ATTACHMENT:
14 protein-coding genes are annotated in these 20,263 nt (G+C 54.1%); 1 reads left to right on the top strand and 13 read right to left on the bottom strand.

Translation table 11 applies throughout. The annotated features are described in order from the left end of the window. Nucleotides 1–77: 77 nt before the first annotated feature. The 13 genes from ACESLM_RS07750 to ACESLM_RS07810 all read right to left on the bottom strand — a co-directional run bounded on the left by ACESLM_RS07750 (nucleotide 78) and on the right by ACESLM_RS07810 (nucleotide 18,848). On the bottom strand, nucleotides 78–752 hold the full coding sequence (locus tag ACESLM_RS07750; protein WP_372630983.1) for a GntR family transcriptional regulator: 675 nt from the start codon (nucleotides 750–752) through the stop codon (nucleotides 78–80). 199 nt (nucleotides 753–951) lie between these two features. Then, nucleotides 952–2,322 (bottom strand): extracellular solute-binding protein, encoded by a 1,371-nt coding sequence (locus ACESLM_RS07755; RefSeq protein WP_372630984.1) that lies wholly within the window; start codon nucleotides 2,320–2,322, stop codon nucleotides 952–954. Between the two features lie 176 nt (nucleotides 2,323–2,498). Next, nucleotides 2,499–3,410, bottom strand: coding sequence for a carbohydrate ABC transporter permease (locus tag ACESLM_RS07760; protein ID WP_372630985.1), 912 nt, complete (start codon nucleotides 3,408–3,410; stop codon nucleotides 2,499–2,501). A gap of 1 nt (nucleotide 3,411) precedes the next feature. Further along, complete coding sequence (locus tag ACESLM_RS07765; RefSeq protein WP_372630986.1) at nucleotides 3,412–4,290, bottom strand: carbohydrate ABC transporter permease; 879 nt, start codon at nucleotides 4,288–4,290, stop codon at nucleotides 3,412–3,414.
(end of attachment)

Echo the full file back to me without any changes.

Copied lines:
14 protein-coding genes are annotated in these 20,263 nt (G+C 54.1%); 1 reads left to right on the top strand and 13 read right to left on the bottom strand.

Translation table 11 applies throughout. The annotated features are described in order from the left end of the window. Nucleotides 1–77: 77 nt before the first annotated feature. The 13 genes from ACESLM_RS07750 to ACESLM_RS07810 all read right to left on the bottom strand — a co-directional run bounded on the left by ACESLM_RS07750 (nucleotide 78) and on the right by ACESLM_RS07810 (nucleotide 18,848). On the bottom strand, nucleotides 78–752 hold the full coding sequence (locus tag ACESLM_RS07750; protein WP_372630983.1) for a GntR family transcriptional regulator: 675 nt from the start codon (nucleotides 750–752) through the stop codon (nucleotides 78–80). 199 nt (nucleotides 753–951) lie between these two features. Then, nucleotides 952–2,322 (bottom strand): extracellular solute-binding protein, encoded by a 1,371-nt coding sequence (locus ACESLM_RS07755; RefSeq protein WP_372630984.1) that lies wholly within the window; start codon nucleotides 2,320–2,322, stop codon nucleotides 952–954. Between the two features lie 176 nt (nucleotides 2,323–2,498). Next, nucleotides 2,499–3,410, bottom strand: coding sequence for a carbohydrate ABC transporter permease (locus tag ACESLM_RS07760; protein ID WP_372630985.1), 912 nt, complete (start codon nucleotides 3,408–3,410; stop codon nucleotides 2,499–2,501). A gap of 1 nt (nucleotide 3,411) precedes the next feature. Further along, complete coding sequence (locus tag ACESLM_RS07765; RefSeq protein WP_372630986.1) at nucleotides 3,412–4,290, bottom strand: carbohydrate ABC transporter permease; 879 nt, start codon at nucleotides 4,288–4,290, stop codon at nucleotides 3,412–3,414.